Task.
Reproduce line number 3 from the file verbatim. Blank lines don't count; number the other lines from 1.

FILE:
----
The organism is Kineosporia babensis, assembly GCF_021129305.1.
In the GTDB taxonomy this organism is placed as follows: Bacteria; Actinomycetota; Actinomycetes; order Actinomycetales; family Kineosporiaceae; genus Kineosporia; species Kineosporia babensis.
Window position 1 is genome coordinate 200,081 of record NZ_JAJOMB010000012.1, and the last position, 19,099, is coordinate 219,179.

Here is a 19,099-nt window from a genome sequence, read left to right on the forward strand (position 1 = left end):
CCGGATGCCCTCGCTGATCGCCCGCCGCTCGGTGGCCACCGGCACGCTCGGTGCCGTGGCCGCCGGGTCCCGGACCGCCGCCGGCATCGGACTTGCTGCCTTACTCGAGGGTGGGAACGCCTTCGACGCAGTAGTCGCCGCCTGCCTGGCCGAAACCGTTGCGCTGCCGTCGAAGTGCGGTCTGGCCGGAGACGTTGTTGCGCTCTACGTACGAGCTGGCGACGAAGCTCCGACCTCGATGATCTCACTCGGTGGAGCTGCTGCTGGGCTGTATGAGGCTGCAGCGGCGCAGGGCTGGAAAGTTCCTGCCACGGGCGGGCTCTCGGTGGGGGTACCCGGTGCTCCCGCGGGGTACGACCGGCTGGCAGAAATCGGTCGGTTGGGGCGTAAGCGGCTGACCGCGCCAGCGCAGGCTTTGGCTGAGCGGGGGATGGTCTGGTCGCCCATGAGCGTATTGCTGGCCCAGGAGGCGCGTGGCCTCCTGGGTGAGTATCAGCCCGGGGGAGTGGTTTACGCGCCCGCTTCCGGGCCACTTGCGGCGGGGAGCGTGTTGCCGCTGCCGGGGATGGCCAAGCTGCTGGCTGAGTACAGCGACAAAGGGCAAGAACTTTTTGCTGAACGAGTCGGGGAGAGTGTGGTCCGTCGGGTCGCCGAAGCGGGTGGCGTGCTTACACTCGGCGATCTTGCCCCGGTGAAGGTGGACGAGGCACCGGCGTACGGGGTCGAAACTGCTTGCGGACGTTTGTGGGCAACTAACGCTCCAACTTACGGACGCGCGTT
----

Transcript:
Window position 1 is genome coordinate 200,081 of record NZ_JAJOMB010000012.1, and the last position, 19,099, is coordinate 219,179.